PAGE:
Oil and Gas Drilling on Federal Land Headed for Faster Approvals, Zinke Says

Environmental groups say the plan for swifter approvals and leases is a giveaway to Big Oil.

Interior Secretary Ryan Zinke, right, with Steve Bannon. Credit: Jim Watson/AFP/Getty Images
Interior Secretary Ryan Zinke, at right with White House chief strategist Steve Bannon, says he plans to speed up oil and gas drilling permit approvals on federal lands so they take less than 30 days. Credit: Jim Watson/AFP/Getty Images

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Interior Secretary Ryan Zinke announced plans Thursday to speed up the application process for oil and natural gas drilling on federal lands so permits are approved within 30 days—a move that drew immediate fire from environmental groups, especially in the West.

“Secretary Zinke’s order offers a solution in search of a problem,” said Nada Culver, senior director of agency policy and planning for The Wilderness Society.

“The oil and gas industry has been sitting on thousands of approved permits on their millions of acres of leased land for years now. The real problem here is this administration’s obsession with selling out more of our public lands to the oil and gas industry at the expense of the American people,” Culver said.

Under the law, the Interior Department’s Bureau of Land Management has 30 days to grant or deny a permit—once all National Environmental Policy Act requirements are fulfilled. In 2016, Zinke said, the application process took an average of 257 days and the Obama administration cancelled or postponed 11 lease sales. Zinke intends to keep the entire process to under a month.

“This is just good government,” he said, referring to the order.

A 2016 Congressional Research Service report, widely cited by the oil and gas industry, points out that production of natural gas on private and state lands rose 55 percent from 2010 to 2015 and oil production rose more than 100 percent, while production on federal lands stayed flat or declined. Those numbers, the oil and gas industry says, suggest federal lands should contribute more to the energy mix and that Obama-era policies and processes cut drilling and gas extraction on those lands by making it slower and harder to gain access.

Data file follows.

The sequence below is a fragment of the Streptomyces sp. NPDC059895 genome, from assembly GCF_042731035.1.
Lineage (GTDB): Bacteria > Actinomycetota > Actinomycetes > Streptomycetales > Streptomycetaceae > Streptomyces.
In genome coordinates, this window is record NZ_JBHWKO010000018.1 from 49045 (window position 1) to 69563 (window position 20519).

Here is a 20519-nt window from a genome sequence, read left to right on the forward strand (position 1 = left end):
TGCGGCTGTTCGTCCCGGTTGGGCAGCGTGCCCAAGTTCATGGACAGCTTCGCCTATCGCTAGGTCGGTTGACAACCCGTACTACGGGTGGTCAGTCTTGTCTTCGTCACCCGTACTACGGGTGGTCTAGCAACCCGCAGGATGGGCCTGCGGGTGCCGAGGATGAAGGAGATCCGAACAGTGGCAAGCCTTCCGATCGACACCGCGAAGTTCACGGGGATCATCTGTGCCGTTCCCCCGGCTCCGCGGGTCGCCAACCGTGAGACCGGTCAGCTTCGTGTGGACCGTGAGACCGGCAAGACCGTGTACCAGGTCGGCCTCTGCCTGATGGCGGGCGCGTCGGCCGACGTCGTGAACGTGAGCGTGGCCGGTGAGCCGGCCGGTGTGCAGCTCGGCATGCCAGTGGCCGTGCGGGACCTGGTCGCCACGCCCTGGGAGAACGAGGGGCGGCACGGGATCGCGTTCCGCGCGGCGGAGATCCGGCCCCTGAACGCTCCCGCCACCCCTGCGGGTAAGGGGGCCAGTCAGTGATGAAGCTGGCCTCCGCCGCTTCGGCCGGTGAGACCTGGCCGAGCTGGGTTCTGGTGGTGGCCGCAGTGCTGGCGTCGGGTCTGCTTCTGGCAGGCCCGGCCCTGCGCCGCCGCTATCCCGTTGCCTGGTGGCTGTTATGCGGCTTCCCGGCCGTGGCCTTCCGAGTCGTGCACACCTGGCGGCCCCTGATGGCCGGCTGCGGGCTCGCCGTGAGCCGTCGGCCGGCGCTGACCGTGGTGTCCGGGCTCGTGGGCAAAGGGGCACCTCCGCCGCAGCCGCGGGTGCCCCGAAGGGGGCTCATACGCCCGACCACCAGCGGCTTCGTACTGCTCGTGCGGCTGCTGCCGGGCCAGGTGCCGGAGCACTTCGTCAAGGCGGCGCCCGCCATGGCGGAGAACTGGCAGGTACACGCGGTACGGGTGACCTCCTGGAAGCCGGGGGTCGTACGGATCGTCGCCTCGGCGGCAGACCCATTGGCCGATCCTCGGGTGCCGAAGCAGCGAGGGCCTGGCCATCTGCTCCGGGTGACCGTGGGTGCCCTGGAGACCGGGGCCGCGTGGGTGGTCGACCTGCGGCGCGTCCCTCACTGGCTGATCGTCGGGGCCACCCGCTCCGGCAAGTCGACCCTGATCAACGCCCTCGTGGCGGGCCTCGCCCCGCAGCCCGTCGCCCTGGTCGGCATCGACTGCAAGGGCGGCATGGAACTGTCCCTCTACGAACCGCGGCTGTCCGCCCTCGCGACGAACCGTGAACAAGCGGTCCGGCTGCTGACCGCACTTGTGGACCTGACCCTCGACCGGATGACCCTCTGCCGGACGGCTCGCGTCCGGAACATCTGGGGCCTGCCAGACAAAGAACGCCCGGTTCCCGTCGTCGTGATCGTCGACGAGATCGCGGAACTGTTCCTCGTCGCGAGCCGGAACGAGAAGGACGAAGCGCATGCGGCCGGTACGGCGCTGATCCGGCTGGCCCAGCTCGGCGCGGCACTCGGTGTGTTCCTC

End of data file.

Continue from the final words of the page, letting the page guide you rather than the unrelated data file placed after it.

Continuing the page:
But that same report points out that while the permitting process is often faster on state and private land, a “private land versus federal land permitting regime does not lend itself to an ‘apples-to-apples’ comparison.”

The real driver behind the slowdown, environmental and land rights groups point, was oil prices, which fell during that same time period.

“The only people who think oil and gas companies don’t have enough public land to drill are oil and gas companies and the politicians they bought,” said Chris Saeger, executive director of the Montana-based Western Values Project, in a statement. “With historically low gas prices, these companies aren’t using millions of acres of leases they already have, so there’s no reason to hand over even more.”

Saeger’s group said that oil companies didn’t buy oil and gas leases that were offered on more than 22 million acres of federal land between 2008 and 2015, and the industry requested 7,000 fewer drilling permits between 2013 and 2015 than between 2007 and 2009.

The announcement Thursday comes after a series of other moves by the Trump administration intended to pave the way for oil and gas interests to gain access to public lands.

In April, President Donald Trump issued an executive order in which he aimed to open areas of the Atlantic, Pacific and Arctic oceans to drilling.  In May, Zinke announced that his agency would open areas of the National Petroleum Reserve-Alaska to oil and gas leases.